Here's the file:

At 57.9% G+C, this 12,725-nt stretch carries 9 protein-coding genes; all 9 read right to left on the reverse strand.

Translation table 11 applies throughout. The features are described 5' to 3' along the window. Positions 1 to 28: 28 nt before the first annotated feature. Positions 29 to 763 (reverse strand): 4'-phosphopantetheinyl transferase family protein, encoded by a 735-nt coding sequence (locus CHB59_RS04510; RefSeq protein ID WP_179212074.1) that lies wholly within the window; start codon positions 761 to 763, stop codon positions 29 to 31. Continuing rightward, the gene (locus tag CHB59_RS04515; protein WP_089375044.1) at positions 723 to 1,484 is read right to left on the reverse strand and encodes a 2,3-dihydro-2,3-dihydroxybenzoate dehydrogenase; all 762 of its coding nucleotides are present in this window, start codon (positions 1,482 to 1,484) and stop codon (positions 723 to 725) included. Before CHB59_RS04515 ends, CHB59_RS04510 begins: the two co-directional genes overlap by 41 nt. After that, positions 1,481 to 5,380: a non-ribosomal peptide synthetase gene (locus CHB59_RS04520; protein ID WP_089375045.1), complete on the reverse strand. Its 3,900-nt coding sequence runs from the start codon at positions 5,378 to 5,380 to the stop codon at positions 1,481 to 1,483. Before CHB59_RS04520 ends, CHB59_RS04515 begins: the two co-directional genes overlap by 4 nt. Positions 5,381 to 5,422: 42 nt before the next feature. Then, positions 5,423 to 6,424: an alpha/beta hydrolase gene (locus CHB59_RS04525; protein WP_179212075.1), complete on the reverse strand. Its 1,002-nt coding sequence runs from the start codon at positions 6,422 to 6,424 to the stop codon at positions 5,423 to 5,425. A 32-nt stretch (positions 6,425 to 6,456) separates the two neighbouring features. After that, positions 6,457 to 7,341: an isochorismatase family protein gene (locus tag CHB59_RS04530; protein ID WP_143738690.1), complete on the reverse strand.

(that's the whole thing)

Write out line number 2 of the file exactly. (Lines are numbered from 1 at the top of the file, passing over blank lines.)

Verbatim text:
Translation table 11 applies throughout. The features are described 5' to 3' along the window. Positions 1 to 28: 28 nt before the first annotated feature. Positions 29 to 763 (reverse strand): 4'-phosphopantetheinyl transferase family protein, encoded by a 735-nt coding sequence (locus CHB59_RS04510; RefSeq protein ID WP_179212074.1) that lies wholly within the window; start codon positions 761 to 763, stop codon positions 29 to 31. Continuing rightward, the gene (locus tag CHB59_RS04515; protein WP_089375044.1) at positions 723 to 1,484 is read right to left on the reverse strand and encodes a 2,3-dihydro-2,3-dihydroxybenzoate dehydrogenase; all 762 of its coding nucleotides are present in this window, start codon (positions 1,482 to 1,484) and stop codon (positions 723 to 725) included. Before CHB59_RS04515 ends, CHB59_RS04510 begins: the two co-directional genes overlap by 41 nt. After that, positions 1,481 to 5,380: a non-ribosomal peptide synthetase gene (locus CHB59_RS04520; protein ID WP_089375045.1), complete on the reverse strand. Its 3,900-nt coding sequence runs from the start codon at positions 5,378 to 5,380 to the stop codon at positions 1,481 to 1,483. Before CHB59_RS04520 ends, CHB59_RS04515 begins: the two co-directional genes overlap by 4 nt. Positions 5,381 to 5,422: 42 nt before the next feature. Then, positions 5,423 to 6,424: an alpha/beta hydrolase gene (locus CHB59_RS04525; protein WP_179212075.1), complete on the reverse strand. Its 1,002-nt coding sequence runs from the start codon at positions 6,422 to 6,424 to the stop codon at positions 5,423 to 5,425. A 32-nt stretch (positions 6,425 to 6,456) separates the two neighbouring features. After that, positions 6,457 to 7,341: an isochorismatase family protein gene (locus tag CHB59_RS04530; protein ID WP_143738690.1), complete on the reverse strand.